“Holiday blues.” Ask people what season they associate with that phrase and they’d probably answer the season from November to January. Shopping pressures, the stress of family get-togethers – or the depression of being away from them – and cold, grey weather make the period from Thanksgiving to New Year’s an obvious choice.
Obvious yes, correct no.
A study from the University of Pennsylvania’s Annenberg Public Policy Center found that suicide averages were actually highest during the spring and summer. The study analyzed data taken from 1999 to 2010 from the Centers for Disease Control and Prevention. Other researchers have linked this increase to a variety of reasons, from pollen counts to air pollution.
Worse, spring kicks off with Valentine’s Day. Despite the pink and red decorations, it’s a holiday that’s blue for lot of people. Suicide hotlines get more calls on Valentine’s Day; the Jacksonville Suicide Hotline reported to ABC First Coast News in Jacksonville that they get more calls than usual, and the Missouri Suicide Crisis hotline told their local CBS affiliate they reported more than 200 more calls than usual on Valentine’s Day.
Why Valentines are blue
There are often biological reasons behind seasonal depression. Seasonal affective disorder is a real mental disorder, particularly in areas that are still in the grip of winter around Valentine’s Day.
Also, as odd as it may sound, broken hearts can be a real thing. According to the American Heart Association (AHA), stress-induced cardiomyopathy is a sudden, intense attack of chest pain that can be mistaken for a heart attack. It’s not caused by blocked arteries – the pain is a reaction to surging stress hormones. More common in women than men, the AHA also warns that the syndrome can lead to short-term failure of heart muscles. Broken heart syndrome is treatable, and most people who experience it recover completely in a few weeks.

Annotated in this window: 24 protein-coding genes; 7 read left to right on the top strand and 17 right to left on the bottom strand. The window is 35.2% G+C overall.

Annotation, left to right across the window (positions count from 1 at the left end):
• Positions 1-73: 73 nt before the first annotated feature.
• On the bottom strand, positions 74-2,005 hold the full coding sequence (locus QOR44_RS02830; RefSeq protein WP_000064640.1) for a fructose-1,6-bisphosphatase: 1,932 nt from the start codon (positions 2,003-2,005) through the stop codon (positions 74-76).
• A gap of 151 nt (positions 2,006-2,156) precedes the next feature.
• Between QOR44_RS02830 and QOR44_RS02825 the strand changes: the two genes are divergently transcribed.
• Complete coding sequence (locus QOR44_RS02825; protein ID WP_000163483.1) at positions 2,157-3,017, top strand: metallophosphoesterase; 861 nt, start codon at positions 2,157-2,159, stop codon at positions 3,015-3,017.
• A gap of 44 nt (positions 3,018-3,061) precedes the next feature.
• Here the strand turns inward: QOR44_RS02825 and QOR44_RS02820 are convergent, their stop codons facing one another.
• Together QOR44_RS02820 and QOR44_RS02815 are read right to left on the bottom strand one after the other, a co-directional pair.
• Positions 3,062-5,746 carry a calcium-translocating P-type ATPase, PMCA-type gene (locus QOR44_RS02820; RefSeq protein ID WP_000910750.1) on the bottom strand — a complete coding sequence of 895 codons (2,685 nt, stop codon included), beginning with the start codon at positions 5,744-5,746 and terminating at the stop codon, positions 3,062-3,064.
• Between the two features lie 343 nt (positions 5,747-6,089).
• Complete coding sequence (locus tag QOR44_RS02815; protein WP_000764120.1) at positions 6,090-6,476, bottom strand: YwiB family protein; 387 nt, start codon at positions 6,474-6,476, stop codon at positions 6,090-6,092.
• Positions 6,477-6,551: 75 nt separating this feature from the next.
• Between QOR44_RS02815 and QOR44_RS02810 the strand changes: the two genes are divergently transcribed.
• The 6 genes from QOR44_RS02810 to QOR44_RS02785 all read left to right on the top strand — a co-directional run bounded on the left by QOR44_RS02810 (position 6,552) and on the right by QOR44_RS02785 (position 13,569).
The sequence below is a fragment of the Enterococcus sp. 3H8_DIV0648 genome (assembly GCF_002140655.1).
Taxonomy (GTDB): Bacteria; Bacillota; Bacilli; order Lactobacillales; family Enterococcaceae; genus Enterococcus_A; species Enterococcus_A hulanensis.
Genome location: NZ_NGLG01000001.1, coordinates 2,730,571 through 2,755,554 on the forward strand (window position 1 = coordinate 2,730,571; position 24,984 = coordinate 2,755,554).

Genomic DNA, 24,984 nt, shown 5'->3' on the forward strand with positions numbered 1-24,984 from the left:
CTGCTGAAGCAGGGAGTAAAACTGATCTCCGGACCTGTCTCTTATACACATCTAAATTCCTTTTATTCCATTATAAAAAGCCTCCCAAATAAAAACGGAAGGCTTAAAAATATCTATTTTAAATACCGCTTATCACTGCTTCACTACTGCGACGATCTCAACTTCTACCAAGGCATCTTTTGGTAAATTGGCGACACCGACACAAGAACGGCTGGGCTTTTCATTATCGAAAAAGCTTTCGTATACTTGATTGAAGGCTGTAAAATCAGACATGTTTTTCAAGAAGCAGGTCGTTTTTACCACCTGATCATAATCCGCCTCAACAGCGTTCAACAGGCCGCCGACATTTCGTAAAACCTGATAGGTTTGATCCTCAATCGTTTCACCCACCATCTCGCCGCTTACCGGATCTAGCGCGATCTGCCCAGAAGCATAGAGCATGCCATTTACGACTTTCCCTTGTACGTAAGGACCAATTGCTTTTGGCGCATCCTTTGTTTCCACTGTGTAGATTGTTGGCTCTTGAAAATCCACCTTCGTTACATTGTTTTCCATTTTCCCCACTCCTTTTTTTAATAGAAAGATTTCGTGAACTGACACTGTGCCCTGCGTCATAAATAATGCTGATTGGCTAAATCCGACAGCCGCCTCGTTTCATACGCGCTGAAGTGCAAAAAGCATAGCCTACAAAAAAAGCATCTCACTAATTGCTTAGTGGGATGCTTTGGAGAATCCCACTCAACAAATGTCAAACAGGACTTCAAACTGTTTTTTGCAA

Valentine’s Day is a day that focuses tightly on romantic relationships – fine for people in them, but potentially isolating for anyone who isn’t. Isolation and loneliness aren’t merely sensations people experience, but feelings on par with hunger and thirst. More and more researchers are discovering links between loneliness and health. A study from 2012 conducted by the University of California, San Francisco, found that loneliness increased the risk of early death by 45 percent.
Fighting Valentine’s Day depression
The time during and after Valentine’s Day doesn’t have to be depressing. Here are five things anyone can do to beat depression year-round:
- Have perspective. Valentine’s Day isn’t an official holiday; nobody’s being commanded to be involved with another person. If you’re alone and beating yourself up, have a day where you’re good to yourself for once.
- Focus on giving love rather than receiving it. The love people feel is often the love they give to the rest of the world. Volunteering could be a good outlet.
- Think of the people close to you. Be it family members or friends, not every relationship needs to be romantic to be fulfilling. Anyone with friends is fortunate, and a strong social safety net is helpful in fighting depression.
- Be in the present. Don’t think about relationships that ended poorly – they’re history and over with. Also, don’t think about future relationships or fantasies about someone you’re not involved with.
- Get exercise. Get out of the house and stay active. Exercise releases endorphins, which can lift moods.
Depressive disorders respond well to treatment, but they can become dangerous when untreated. The Sovereign Health Group is staffed with experts in the mental health field. If you’re having trouble moving on from Valentine’s Day, please call our 24/7 helpline.
About the Author
Brian Moore is a staff writer and graphic designer for the Sovereign Health Group. A 20-year veteran of the newspaper industry, he writes articles and creates graphics across Sovereign’s portfolio of marketing and content products. Brian enjoys music, bicycling and playing the tuba, which’s he’s done with varying degrees of success for over 25 years. For more information and other inquiries about this media, contact the author and designer at firstname.lastname@example.org.